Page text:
Creating a more just NYC
THE HONORABLE JONATHAN LIPPMAN | 11/17/2016, 10:05 a.m.
The recent passing of Venida Browder, mother of Kalief Browder, a young man whose three-year detention at Rikers and subsequent death reverberated throughout our nation, is yet another tragic reminder of the unnecessary and unjustified pain inflicted on the incarcerated and their families. After her death from heart problems, her lawyer posited that she died of a broken heart after her son committed suicide after his release from Rikers, where he spent 400 days in solitary confinement and endured multiple beatings by guards.
The details of Kalief’s experience at Rikers are now well-known: after being arrested for allegedly stealing a backpack, Kalief was held at $3,000 bail, which his mother could not pay. During his detainment, Kalief maintained he never committed the crime and, like three quarters of those held at Rikers, was detained without being convicted of a crime. When his charges were finally dropped and he was released, Kalief and his mother became outspoken advocates against the injustices of our criminal justice system, speaking firsthand about the brutal effects of solitary confinement, inequities in our bail system and the right to a speedy trial.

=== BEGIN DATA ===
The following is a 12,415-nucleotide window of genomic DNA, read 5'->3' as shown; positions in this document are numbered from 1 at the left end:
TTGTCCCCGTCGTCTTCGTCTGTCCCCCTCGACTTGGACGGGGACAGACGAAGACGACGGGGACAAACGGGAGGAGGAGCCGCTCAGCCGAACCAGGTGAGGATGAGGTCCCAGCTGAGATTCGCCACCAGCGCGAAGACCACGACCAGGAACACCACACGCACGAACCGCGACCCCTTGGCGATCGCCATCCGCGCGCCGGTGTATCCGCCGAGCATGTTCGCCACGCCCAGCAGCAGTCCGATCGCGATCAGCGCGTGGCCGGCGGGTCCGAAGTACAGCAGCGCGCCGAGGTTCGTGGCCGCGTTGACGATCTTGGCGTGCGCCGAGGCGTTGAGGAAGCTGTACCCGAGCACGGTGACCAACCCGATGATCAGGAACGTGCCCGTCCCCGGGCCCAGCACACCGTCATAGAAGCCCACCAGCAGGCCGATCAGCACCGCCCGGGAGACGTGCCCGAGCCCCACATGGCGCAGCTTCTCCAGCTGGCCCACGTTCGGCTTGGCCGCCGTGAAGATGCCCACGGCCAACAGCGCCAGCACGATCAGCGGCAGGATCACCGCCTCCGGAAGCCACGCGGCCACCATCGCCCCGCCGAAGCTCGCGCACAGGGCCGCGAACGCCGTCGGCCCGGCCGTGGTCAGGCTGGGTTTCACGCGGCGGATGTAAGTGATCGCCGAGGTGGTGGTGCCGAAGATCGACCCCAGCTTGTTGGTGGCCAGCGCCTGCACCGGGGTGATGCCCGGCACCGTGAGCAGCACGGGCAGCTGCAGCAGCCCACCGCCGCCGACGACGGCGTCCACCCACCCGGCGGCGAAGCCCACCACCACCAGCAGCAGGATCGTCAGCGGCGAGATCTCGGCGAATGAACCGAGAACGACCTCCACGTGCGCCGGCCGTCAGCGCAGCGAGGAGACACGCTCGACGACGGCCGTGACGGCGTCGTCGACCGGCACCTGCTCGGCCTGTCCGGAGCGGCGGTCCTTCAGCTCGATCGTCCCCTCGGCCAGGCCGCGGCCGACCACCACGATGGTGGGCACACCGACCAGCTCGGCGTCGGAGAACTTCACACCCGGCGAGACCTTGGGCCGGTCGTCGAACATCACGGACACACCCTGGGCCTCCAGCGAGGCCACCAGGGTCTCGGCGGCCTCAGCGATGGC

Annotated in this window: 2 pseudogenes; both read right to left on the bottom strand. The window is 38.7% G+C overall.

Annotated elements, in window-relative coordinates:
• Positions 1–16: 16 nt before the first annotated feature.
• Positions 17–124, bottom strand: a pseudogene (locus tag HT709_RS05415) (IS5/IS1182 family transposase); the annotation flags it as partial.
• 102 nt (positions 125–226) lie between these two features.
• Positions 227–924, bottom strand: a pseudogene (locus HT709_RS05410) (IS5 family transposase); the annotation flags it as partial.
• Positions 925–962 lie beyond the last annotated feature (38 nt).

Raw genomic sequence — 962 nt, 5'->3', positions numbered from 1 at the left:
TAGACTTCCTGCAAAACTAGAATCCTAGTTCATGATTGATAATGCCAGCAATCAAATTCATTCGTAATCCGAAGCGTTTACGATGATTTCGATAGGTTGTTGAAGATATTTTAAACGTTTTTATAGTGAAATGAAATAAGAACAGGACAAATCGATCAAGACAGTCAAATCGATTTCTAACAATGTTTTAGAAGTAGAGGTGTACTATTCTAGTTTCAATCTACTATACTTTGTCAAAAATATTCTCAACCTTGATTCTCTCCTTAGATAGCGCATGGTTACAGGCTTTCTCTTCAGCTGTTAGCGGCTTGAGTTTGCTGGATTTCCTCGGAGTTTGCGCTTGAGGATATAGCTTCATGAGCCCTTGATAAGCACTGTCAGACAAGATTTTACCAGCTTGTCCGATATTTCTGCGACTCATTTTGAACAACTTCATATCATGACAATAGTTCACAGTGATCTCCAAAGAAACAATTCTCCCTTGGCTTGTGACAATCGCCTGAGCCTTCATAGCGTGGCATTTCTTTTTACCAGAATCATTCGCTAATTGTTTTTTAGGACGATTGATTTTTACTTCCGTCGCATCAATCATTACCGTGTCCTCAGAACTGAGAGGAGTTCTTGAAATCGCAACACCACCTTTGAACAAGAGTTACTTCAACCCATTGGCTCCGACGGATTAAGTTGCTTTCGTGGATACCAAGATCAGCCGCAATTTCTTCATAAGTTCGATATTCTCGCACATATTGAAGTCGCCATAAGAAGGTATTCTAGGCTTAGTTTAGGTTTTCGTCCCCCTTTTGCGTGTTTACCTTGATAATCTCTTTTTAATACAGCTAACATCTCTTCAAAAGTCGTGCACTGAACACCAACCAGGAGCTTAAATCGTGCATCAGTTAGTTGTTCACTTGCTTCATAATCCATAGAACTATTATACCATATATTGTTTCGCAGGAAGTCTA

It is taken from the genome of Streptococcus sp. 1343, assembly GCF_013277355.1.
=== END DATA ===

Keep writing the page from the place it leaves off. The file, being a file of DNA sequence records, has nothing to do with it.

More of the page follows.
It is exactly these fault lines in our criminal justice system that inspired the creation of the Independent Commission on New York City Criminal Justice and Incarceration Reform.
The Commission, which I chair, was convened by New York City Council Speaker Melissa Mark-Viverito. Although the Speaker was the impetus for its formation, the Commission is a fully independent body. We will not take a nickel from the government or any political entity. But we are taking input from anyone. We are committed to an open thought process where no ideas are immediately dismissed and all communities affected have an opportunity to share experiences and possible solutions.
The Commission is composed of more than two dozen leaders from a variety of backgrounds, including, academia, advocacy groups, business, law enforcement, philanthropy and those who have spent time behind bars. The membership of the Commission is diverse, but we all share a fierce commitment to New York City and a desire to ensure that our justice system reflects our city’s values of decency, dignity and equal treatment before the law.
We have structured our Commission to try to answer three central questions:
Is it possible to further reduce the population in New York City’s jails?
The Commission is exploring possible policy and procedural changes to reduce the number of individuals held in detention and shorten the amount of time people remain on Rikers Island. Although in recent years New York has substantially reduced the inmate population while improving public safety, we believe that still more can be done to safely bring down the jail population. Possible opportunities for reform include re-thinking our current reliance on bail, addressing case processing delays to ensure the justice system moves as swiftly as possible and examining ways to expand alternative-to-incarceration programs, so that judges have meaningful options other than sending people to Rikers.
What should the jails of tomorrow look like?